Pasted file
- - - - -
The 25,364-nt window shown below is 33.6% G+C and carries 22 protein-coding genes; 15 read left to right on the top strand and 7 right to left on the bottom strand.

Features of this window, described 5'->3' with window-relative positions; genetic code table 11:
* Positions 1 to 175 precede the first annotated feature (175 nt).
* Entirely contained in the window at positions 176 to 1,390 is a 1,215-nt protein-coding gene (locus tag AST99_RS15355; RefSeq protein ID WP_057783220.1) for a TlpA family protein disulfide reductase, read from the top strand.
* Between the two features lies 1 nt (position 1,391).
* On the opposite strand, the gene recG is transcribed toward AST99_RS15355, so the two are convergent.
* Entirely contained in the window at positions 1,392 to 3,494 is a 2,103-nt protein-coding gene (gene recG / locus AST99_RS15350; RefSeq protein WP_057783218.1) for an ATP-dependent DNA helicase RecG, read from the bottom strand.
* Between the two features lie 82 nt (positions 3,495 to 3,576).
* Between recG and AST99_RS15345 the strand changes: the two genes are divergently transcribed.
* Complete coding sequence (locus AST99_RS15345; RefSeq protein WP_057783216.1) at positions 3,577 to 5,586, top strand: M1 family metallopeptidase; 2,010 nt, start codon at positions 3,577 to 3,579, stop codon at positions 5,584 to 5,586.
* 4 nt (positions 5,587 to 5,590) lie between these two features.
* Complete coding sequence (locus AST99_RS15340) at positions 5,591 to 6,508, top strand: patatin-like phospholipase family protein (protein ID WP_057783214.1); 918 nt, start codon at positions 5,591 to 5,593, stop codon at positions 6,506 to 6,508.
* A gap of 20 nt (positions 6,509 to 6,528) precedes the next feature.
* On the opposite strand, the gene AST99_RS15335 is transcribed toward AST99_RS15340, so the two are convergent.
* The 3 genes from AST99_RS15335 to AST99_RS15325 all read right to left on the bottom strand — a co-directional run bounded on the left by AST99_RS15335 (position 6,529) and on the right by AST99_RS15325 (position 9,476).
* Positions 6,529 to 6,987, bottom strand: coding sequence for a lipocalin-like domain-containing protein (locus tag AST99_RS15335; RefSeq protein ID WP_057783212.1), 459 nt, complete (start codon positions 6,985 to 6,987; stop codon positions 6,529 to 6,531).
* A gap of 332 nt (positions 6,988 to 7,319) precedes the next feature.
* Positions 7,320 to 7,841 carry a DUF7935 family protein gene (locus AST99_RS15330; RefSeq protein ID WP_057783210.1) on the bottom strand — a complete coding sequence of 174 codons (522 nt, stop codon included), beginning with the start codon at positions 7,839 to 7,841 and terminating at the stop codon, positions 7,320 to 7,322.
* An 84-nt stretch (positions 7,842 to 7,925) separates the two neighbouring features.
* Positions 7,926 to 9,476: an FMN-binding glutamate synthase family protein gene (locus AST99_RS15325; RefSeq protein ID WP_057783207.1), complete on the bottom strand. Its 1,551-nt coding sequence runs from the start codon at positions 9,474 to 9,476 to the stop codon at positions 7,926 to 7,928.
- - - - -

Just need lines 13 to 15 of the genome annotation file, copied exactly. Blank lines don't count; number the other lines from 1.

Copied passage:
* A gap of 20 nt (positions 6,509 to 6,528) precedes the next feature.
* On the opposite strand, the gene AST99_RS15335 is transcribed toward AST99_RS15340, so the two are convergent.
* The 3 genes from AST99_RS15335 to AST99_RS15325 all read right to left on the bottom strand — a co-directional run bounded on the left by AST99_RS15335 (position 6,529) and on the right by AST99_RS15325 (position 9,476).